Saturday, 8 October 2011

Reflections on today.

Today was quite a difficult day at the archives. Since last Tuesday, I had focused most of my energy on looking at Sylvia Plath's poems. I went through every single one, noting different versions, different selections of words and wondering why. Today I finished up the poems and spent the rest of my afternoon looking at correspondences written to Plath about her work from various publishers, etc. I also looked at a few general letters too.

To be honest, I had to quit my day early. The letters to Plath were very tough to read. At this point in time, I do feel like I "know" Sylvia. I have always loved her poetry, I like her personality very much. Some of the letters were funny. The Observer poetry critic Al Alvarez writes to her in 1962 with something along the lines of: "Dearest Sylvia, yes - for god's sake I will meet you to discuss your poetry!"... the letters really show Plath's dogged ambition and determination to have her work read, reviewed and respected.

Other letters were different however. Two in particular made me feel very upset and prompted me to take early leave of the archives. Her Heinemann editor wrote in February 1963 asking why she had failed to turn up for lunch on the day they had agreed. The reason being, she was dead. To see an original letter typed out like that, dated and in cold immovable ink really struck me. The next letter of communication was between the editor the Ted Hughes, with the editor offering to look at any poems Plath had left behind her in a view to publishing them.

A second letter that proved upsetting for me was one between Plath and her long-term friend and one-time doctor/psychoanalyst, Dr. Ruth Beuscher. Beuscher counselled Plath following her breakdown of 1953 and the two kept in touch from that time, with Plath seeking further counselling from her when living in Boston with Hughes in 1958/59. In this particular letter, Beuscher sends Plath loving support in the wake of Hughes's philandering ways, advising her to look after herself as point number-one.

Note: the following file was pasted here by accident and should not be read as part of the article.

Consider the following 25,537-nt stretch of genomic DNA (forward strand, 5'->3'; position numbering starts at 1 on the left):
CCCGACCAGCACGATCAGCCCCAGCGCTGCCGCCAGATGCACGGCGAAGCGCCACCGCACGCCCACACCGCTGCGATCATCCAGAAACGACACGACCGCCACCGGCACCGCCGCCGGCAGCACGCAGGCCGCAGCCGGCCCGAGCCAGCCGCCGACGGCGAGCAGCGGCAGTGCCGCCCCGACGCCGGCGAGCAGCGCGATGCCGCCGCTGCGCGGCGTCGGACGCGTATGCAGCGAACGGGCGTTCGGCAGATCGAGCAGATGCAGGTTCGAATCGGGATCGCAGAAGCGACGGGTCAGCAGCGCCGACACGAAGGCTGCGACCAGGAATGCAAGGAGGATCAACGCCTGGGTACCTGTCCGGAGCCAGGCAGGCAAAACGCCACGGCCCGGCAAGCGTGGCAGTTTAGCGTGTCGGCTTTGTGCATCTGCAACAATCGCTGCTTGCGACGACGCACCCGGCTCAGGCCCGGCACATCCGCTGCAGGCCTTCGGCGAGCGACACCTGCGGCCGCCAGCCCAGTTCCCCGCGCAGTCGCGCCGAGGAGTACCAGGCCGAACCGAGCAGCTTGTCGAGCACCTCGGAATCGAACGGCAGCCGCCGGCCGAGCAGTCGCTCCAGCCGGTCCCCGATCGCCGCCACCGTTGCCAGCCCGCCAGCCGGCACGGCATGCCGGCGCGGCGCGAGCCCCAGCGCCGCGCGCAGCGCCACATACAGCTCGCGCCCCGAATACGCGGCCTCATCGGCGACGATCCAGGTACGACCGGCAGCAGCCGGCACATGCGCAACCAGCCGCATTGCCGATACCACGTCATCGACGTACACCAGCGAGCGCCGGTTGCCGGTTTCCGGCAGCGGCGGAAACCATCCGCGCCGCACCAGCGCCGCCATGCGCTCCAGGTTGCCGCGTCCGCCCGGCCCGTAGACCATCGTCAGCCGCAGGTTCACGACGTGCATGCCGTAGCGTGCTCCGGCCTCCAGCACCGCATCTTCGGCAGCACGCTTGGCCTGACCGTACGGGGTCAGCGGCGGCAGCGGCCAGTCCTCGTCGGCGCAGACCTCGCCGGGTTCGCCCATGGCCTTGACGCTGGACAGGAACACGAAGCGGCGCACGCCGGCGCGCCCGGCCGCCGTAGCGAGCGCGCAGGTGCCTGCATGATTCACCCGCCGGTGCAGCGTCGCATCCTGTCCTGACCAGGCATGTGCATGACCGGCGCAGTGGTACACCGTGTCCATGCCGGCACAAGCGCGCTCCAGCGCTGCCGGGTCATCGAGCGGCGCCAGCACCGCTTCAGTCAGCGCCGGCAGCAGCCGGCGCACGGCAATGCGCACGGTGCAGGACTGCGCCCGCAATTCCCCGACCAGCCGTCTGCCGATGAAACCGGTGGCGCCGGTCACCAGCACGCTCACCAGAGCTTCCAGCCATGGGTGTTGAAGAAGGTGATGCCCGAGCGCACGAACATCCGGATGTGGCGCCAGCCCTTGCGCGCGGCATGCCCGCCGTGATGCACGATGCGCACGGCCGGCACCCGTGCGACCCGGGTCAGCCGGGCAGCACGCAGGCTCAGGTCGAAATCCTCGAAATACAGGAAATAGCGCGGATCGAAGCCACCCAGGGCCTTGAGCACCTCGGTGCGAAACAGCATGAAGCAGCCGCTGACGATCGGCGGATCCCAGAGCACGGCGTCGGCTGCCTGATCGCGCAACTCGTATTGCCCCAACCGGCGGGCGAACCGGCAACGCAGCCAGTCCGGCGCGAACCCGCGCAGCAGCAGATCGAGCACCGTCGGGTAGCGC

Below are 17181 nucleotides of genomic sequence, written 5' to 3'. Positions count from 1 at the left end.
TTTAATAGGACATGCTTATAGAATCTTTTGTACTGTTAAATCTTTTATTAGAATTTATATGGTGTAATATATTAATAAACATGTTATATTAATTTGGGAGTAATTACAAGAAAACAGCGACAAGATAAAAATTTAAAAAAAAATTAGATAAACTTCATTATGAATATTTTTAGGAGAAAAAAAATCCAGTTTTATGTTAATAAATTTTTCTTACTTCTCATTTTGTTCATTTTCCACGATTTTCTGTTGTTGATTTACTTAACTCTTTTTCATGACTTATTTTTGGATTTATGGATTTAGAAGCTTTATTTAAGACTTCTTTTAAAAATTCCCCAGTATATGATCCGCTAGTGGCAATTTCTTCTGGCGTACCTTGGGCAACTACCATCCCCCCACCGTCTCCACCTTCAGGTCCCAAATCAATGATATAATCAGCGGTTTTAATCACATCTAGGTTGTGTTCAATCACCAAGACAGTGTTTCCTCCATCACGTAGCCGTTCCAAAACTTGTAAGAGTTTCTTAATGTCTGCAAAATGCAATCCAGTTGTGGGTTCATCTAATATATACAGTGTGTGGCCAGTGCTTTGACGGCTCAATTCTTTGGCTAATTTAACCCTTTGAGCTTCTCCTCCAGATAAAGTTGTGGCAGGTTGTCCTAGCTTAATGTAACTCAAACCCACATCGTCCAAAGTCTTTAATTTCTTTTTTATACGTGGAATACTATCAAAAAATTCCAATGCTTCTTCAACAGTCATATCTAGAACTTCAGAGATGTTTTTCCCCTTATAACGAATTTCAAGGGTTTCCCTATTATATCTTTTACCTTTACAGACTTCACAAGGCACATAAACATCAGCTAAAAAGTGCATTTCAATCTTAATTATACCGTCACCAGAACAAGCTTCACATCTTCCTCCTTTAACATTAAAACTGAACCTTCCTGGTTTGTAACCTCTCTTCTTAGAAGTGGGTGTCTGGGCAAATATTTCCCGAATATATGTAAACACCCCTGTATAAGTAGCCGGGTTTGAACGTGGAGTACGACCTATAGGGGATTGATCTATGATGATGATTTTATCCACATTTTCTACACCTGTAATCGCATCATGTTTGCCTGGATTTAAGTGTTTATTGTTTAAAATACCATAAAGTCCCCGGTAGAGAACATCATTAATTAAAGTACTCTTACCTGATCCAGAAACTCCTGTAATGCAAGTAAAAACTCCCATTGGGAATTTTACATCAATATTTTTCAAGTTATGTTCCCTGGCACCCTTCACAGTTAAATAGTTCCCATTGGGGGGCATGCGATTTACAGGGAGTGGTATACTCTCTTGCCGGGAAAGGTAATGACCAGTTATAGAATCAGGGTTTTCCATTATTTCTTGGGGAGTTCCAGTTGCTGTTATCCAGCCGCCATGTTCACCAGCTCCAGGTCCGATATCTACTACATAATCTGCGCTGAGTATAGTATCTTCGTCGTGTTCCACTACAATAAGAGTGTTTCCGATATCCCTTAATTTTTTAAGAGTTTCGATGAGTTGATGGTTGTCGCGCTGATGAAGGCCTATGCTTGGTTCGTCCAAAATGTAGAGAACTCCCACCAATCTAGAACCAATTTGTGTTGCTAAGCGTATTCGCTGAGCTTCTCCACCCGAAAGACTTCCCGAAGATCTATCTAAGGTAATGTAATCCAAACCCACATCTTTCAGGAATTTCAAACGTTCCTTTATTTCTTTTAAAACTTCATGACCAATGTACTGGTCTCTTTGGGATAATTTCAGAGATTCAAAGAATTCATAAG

Reading such personal papers is a reminder to me that Sylvia Plath was a real person, with real friends, real feelings and a real life. A lot of the time Sylvia Plath's literary output is snobbishly put-down because of the kind of 'cult' that surrounds her (this is eloquently discussed in Janet Badia's essay The Priestess and her Cult which can be read, in part, here) and a lot of the time also, people look at her work and try and determine why she decided to end her life. I have always believed that to try and "diagnose" Plath and her life is not only a redundant endeavour, but an insulting one too. It is true that Plath and her writings are tightly intertwined, but when I sat in that archive room today and looked at the actual words of concern from Dr. Beuscher and thought of Plath alone in England in the cold, with maybe one or two letters a week offering strength, I feel so terribly sad in a real way and not in a literary sense. Plath really moved back to London alone from Court Green. It really was cold. She really had no money and two dependent children. That's reality - books and writing are surplus to that fact.

On that surplus and academic level - the only place I have a right to be present in relation to Plath - I know that the best thing I can do for her work, which she dedicated herself to so intensely, is to study hard and just look at and interpret the words on the page. I suppose the point of this entry is to reflect on the fact that while I'm very lucky to be at these archives and viewing Plath's papers, some of the materials are difficult to read. There are so many humourous, light-hearted, passionate, interesting and intelligent papers at Smith that show Sylvia Plath's love for life and desire to live. I think that these and the beautiful legacy of words she left for us are what I want to focus on.

Thursday, 6 October 2011

Hello from Smith College!

Greetings from Smith College on this beautiful autumn day (Mountain Day to be exact!). I landed in the USA two weeks ago and after a few days of pretending to be city cool in New York City, I made my way to Northampton, MA and started archival work at Smith College.